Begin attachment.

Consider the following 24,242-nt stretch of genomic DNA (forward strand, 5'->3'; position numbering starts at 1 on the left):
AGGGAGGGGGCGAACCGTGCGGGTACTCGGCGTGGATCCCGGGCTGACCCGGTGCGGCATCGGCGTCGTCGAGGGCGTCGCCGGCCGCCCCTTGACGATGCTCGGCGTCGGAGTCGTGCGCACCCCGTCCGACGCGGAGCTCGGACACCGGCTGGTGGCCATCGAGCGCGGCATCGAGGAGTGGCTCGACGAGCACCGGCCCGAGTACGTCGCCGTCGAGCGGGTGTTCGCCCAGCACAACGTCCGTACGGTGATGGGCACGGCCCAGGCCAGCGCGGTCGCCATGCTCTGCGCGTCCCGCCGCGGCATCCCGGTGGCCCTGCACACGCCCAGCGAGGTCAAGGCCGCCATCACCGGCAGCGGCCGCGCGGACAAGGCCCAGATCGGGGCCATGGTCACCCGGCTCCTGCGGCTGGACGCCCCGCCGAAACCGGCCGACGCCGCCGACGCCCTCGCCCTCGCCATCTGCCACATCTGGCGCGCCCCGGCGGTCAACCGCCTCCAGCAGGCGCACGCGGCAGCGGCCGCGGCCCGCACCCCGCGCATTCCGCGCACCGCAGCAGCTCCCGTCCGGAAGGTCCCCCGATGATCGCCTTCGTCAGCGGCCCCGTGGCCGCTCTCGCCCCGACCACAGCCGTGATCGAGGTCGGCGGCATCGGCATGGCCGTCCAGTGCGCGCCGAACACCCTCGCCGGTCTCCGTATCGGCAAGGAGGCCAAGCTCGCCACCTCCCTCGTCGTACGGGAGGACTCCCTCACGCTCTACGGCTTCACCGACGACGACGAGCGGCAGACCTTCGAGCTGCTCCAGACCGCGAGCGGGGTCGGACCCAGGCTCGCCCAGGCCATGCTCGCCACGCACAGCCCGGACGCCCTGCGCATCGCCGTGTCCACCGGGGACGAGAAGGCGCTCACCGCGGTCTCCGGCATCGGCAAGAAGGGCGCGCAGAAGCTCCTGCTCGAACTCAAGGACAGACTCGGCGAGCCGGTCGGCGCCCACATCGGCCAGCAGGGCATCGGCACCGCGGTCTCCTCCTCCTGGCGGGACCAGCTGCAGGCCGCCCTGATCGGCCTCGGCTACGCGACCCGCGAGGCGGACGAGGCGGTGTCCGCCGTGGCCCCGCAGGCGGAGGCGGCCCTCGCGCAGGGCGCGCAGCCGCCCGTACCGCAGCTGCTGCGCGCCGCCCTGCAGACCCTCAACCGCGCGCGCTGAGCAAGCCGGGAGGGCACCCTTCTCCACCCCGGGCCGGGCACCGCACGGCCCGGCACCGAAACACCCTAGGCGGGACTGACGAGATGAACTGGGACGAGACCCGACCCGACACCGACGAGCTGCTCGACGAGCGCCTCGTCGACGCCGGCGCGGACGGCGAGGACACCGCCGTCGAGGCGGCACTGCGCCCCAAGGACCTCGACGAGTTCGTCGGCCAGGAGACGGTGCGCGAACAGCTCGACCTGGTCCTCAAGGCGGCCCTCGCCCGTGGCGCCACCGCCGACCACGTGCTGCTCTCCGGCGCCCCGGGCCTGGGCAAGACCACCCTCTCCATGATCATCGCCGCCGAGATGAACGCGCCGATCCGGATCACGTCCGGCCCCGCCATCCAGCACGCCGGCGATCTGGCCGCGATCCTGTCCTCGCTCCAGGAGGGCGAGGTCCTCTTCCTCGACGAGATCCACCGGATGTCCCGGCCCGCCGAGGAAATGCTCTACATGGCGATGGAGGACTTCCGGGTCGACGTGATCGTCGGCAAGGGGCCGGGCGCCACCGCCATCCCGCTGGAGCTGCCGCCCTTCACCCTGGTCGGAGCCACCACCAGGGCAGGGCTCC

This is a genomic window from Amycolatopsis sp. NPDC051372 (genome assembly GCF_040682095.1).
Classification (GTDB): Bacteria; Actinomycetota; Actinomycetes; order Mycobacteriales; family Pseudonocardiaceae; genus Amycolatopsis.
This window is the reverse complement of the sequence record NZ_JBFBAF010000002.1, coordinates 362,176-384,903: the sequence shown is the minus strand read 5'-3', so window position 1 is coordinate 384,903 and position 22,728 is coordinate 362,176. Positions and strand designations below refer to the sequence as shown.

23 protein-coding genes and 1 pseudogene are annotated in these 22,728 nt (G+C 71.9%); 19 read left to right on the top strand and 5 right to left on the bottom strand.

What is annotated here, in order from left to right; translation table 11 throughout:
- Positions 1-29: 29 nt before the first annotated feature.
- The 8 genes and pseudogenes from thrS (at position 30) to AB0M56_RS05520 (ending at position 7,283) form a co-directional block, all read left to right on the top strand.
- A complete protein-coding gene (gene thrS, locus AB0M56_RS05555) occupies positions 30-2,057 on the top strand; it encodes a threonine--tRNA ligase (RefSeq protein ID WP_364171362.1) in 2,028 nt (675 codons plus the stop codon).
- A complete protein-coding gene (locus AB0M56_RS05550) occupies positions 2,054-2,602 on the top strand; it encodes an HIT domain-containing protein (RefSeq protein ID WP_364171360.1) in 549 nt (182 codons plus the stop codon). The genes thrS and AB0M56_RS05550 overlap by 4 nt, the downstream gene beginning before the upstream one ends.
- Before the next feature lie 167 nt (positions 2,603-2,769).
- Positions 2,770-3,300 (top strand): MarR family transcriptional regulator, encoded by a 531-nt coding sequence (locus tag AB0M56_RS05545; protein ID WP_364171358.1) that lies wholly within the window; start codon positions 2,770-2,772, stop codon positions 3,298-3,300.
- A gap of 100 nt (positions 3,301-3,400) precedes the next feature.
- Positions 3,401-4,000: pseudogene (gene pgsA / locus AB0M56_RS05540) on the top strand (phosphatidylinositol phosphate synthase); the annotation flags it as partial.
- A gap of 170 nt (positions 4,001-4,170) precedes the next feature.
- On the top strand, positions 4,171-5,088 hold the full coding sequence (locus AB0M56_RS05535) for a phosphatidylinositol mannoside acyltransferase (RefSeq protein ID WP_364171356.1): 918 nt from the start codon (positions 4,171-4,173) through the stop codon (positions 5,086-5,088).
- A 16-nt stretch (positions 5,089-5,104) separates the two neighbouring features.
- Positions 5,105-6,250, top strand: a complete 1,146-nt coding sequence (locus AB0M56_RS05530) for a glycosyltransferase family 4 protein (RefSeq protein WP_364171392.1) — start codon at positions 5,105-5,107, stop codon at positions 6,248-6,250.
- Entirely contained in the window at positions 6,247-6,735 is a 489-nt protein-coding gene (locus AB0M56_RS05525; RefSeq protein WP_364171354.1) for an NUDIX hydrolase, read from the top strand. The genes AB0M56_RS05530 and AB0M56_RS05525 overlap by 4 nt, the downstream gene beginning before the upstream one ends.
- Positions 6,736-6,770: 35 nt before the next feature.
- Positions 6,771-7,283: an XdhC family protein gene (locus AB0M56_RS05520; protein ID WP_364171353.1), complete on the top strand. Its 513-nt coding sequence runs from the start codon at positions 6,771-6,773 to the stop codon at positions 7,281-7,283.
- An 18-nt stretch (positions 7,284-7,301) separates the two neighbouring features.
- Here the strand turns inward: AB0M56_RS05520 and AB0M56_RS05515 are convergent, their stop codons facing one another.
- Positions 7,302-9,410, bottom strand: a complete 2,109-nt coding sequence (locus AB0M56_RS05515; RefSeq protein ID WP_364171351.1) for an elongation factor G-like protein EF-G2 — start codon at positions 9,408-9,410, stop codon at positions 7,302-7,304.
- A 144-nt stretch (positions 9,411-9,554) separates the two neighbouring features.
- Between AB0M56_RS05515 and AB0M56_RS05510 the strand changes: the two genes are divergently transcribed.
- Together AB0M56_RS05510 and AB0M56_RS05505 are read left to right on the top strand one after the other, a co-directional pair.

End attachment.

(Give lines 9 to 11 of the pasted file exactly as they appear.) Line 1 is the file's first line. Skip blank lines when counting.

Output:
- The 8 genes and pseudogenes from thrS (at position 30) to AB0M56_RS05520 (ending at position 7,283) form a co-directional block, all read left to right on the top strand.
- A complete protein-coding gene (gene thrS, locus AB0M56_RS05555) occupies positions 30-2,057 on the top strand; it encodes a threonine--tRNA ligase (RefSeq protein ID WP_364171362.1) in 2,028 nt (675 codons plus the stop codon).
- A complete protein-coding gene (locus AB0M56_RS05550) occupies positions 2,054-2,602 on the top strand; it encodes an HIT domain-containing protein (RefSeq protein ID WP_364171360.1) in 549 nt (182 codons plus the stop codon). The genes thrS and AB0M56_RS05550 overlap by 4 nt, the downstream gene beginning before the upstream one ends.